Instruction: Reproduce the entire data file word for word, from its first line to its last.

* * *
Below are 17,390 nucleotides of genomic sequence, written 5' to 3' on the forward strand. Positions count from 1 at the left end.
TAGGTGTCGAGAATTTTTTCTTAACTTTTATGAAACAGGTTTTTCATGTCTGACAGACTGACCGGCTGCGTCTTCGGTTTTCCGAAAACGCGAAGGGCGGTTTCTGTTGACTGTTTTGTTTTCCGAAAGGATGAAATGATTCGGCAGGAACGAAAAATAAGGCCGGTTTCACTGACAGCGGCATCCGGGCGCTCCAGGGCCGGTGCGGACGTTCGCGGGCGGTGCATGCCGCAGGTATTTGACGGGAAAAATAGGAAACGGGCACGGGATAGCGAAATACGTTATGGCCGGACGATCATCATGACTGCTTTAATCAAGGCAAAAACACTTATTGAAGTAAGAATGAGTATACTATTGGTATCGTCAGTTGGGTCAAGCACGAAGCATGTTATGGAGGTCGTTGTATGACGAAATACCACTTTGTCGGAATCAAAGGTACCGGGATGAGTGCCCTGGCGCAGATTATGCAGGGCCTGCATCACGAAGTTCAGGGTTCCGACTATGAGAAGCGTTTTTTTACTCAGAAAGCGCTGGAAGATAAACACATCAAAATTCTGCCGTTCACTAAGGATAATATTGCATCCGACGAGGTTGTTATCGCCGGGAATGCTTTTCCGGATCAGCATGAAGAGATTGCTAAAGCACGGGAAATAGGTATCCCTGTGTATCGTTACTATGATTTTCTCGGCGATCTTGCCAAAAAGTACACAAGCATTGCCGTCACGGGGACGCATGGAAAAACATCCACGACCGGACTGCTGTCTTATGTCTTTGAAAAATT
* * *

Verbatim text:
Below are 17,390 nucleotides of genomic sequence, written 5' to 3' on the forward strand. Positions count from 1 at the left end.
TAGGTGTCGAGAATTTTTTCTTAACTTTTATGAAACAGGTTTTTCATGTCTGACAGACTGACCGGCTGCGTCTTCGGTTTTCCGAAAACGCGAAGGGCGGTTTCTGTTGACTGTTTTGTTTTCCGAAAGGATGAAATGATTCGGCAGGAACGAAAAATAAGGCCGGTTTCACTGACAGCGGCATCCGGGCGCTCCAGGGCCGGTGCGGACGTTCGCGGGCGGTGCATGCCGCAGGTATTTGACGGGAAAAATAGGAAACGGGCACGGGATAGCGAAATACGTTATGGCCGGACGATCATCATGACTGCTTTAATCAAGGCAAAAACACTTATTGAAGTAAGAATGAGTATACTATTGGTATCGTCAGTTGGGTCAAGCACGAAGCATGTTATGGAGGTCGTTGTATGACGAAATACCACTTTGTCGGAATCAAAGGTACCGGGATGAGTGCCCTGGCGCAGATTATGCAGGGCCTGCATCACGAAGTTCAGGGTTCCGACTATGAGAAGCGTTTTTTTACTCAGAAAGCGCTGGAAGATAAACACATCAAAATTCTGCCGTTCACTAAGGATAATATTGCATCCGACGAGGTTGTTATCGCCGGGAATGCTTTTCCGGATCAGCATGAAGAGATTGCTAAAGCACGGGAAATAGGTATCCCTGTGTATCGTTACTATGATTTTCTCGGCGATCTTGCCAAAAAGTACACAAGCATTGCCGTCACGGGGACGCATGGAAAAACATCCACGACCGGACTGCTGTCTTATGTCTTTGAAAAATT